Faculty of Social & Historical Sciences


Schools, Houses, Fruits, Taxes and other differentiated products

29 October 2019, 6:30 pm–7:30 pm

Lars Nesheim

Lars Nesheim, Professor of Economics, UCL Department of Economics, delivers his Inaugural Lecture: 'Schools, Houses, Fruits, Taxes and other differentiated products'

This event is free.

Event Information

Open to







UCL Joint Faculties Office


Gustave Tuck Lecture Theatre
UCL Wilkins Building
Gower Street

About the lecture

Which is more important for student outcomes, school quality or the quality of students? How do investments in roads and rail affect property prices and public welfare? How does the price of cherries affect demand for bananas? Should council tax rates and housing benefit levels be higher or lower in city centres?

Four disparate questions tied together by a common analytical theme: theories of differentiated products and household sorting. This lecture discusses how to combine these theories with large scale modern datasets to provide evidence to help address these questions.

About the speaker

Lars Nesheim is a Professor of Economics at UCL and Co-Director of the Centre for Microdata Methods and Practice (CeMMAP).

He obtained his PhD from the University of Chicago in 2001 and worked for 2 years at the Institute for Fiscal Studies before joining UCL in 2003. He teaches industrial organisation and econometrics.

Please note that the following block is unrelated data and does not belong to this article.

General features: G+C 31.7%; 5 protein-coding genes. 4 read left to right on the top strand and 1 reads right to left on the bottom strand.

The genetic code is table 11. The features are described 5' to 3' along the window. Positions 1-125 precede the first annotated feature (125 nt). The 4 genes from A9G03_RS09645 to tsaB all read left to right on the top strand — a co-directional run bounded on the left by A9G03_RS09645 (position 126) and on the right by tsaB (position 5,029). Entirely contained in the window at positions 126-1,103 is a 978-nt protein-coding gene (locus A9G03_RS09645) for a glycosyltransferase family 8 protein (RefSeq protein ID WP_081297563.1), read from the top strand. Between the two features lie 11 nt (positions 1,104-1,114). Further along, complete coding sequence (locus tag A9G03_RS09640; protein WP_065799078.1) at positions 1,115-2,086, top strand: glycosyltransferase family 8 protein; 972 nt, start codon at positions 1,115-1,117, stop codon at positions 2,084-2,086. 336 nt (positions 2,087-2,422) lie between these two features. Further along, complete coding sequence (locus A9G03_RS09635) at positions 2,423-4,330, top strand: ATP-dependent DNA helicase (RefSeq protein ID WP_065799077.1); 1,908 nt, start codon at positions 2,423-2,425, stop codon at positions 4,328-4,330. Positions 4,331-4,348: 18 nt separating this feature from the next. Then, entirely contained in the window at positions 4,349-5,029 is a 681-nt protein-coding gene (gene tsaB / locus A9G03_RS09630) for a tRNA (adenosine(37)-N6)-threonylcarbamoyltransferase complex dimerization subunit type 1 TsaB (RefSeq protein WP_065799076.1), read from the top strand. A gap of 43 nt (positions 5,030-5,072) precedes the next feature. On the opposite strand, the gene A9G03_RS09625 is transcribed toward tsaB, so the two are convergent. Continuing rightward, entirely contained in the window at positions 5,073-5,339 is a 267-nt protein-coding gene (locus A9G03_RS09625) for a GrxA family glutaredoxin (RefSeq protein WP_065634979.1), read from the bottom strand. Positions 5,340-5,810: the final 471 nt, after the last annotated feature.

His research interests focus on structural econometrics, computational economics, industrial organisation, urban economics, economic dynamics and hedonic models.

Missed the lecture? Catch up below:

MediaCentral Widget Placeholderhttps://mediacentral.ucl.ac.uk/Player/64284801


Inaugural Lecture Series 2019/20

This lecture is part of the 2019/20 series for UCL's Faculty of Arts & Humanities and Faculty of Social & Historical Sciences. The series provides an opportunity to recognise and celebrate the achievements of our professors who are undertaking research and scholarship of international significance, and offers an insight into the strength and vitality of the arts, humanities and social sciences at UCL.

All our lectures are free to attend and open to all. You don't have to be a UCL staff member or student to come along.

Lectures begin at 18:30 and are typically one hour long. A drinks reception will follow, to which everyone is welcome to join.

We look forward to meeting you at one of our events.

For information on other upcoming lectures please visit: https://www.ucl.ac.uk/social-historical-sciences/news-events/inaugural-lectures